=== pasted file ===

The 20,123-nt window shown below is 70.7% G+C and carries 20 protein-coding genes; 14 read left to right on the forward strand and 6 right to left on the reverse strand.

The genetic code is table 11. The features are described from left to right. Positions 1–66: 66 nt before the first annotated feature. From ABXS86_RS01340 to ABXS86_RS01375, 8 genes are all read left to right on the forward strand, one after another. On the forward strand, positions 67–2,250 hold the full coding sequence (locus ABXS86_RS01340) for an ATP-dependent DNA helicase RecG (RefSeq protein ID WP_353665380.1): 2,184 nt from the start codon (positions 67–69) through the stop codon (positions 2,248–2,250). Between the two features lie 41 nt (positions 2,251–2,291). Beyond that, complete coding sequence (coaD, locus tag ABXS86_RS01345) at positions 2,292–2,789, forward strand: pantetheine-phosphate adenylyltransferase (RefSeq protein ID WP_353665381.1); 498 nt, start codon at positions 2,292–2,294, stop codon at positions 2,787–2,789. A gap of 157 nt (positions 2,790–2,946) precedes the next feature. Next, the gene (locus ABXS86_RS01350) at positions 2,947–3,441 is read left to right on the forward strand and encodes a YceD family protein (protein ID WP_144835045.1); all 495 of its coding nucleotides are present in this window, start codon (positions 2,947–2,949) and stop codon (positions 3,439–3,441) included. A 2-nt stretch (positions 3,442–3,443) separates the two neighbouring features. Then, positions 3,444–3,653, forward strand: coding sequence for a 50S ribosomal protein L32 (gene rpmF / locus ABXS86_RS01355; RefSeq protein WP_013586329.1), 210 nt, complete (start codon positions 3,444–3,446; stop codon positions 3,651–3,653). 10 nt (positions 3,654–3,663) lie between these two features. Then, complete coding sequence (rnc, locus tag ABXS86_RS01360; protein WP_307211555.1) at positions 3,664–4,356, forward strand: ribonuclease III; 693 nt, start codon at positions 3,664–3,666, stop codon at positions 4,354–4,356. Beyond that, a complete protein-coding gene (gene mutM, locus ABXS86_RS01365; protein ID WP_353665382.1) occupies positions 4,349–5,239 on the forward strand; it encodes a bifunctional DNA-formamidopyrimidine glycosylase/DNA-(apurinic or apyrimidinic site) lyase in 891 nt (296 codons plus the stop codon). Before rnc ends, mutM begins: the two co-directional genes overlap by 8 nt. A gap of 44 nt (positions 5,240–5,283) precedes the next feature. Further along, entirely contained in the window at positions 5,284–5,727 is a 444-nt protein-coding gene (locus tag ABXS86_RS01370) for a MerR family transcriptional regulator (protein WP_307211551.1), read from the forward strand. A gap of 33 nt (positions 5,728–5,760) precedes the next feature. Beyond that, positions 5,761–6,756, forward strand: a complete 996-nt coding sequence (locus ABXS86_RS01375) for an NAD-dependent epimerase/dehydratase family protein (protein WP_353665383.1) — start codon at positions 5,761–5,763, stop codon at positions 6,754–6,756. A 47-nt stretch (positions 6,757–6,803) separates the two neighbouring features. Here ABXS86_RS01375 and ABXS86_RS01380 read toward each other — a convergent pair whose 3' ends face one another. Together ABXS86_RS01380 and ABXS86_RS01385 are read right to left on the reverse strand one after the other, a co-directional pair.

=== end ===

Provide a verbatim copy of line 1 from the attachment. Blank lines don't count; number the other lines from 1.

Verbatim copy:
The 20,123-nt window shown below is 70.7% G+C and carries 20 protein-coding genes; 14 read left to right on the forward strand and 6 right to left on the reverse strand.